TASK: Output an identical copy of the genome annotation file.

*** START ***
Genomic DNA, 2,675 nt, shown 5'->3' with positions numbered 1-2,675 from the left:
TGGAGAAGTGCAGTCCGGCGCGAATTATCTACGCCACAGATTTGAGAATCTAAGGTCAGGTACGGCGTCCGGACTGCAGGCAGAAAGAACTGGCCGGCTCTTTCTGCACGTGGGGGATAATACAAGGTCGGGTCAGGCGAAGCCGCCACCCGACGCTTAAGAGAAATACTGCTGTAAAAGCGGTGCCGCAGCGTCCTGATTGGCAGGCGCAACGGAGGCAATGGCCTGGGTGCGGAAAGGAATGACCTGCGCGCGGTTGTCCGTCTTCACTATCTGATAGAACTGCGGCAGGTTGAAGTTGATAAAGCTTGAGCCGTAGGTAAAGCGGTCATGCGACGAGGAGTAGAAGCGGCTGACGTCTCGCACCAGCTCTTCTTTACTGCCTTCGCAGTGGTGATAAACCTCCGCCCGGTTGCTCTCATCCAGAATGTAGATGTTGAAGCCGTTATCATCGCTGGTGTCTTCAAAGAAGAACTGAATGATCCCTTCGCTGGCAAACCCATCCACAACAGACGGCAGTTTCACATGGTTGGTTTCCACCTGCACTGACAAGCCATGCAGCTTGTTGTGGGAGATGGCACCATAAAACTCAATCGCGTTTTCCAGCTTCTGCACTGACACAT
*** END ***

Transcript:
Genomic DNA, 2,675 nt, shown 5'->3' with positions numbered 1-2,675 from the left:
TGGAGAAGTGCAGTCCGGCGCGAATTATCTACGCCACAGATTTGAGAATCTAAGGTCAGGTACGGCGTCCGGACTGCAGGCAGAAAGAACTGGCCGGCTCTTTCTGCACGTGGGGGATAATACAAGGTCGGGTCAGGCGAAGCCGCCACCCGACGCTTAAGAGAAATACTGCTGTAAAAGCGGTGCCGCAGCGTCCTGATTGGCAGGCGCAACGGAGGCAATGGCCTGGGTGCGGAAAGGAATGACCTGCGCGCGGTTGTCCGTCTTCACTATCTGATAGAACTGCGGCAGGTTGAAGTTGATAAAGCTTGAGCCGTAGGTAAAGCGGTCATGCGACGAGGAGTAGAAGCGGCTGACGTCTCGCACCAGCTCTTCTTTACTGCCTTCGCAGTGGTGATAAACCTCCGCCCGGTTGCTCTCATCCAGAATGTAGATGTTGAAGCCGTTATCATCGCTGGTGTCTTCAAAGAAGAACTGAATGATCCCTTCGCTGGCAAACCCATCCACAACAGACGGCAGTTTCACATGGTTGGTTTCCACCTGCACTGACAAGCCATGCAGCTTGTTGTGGGAGATGGCACCATAAAACTCAATCGCGTTTTCCAGCTTCTGCACTGACACAT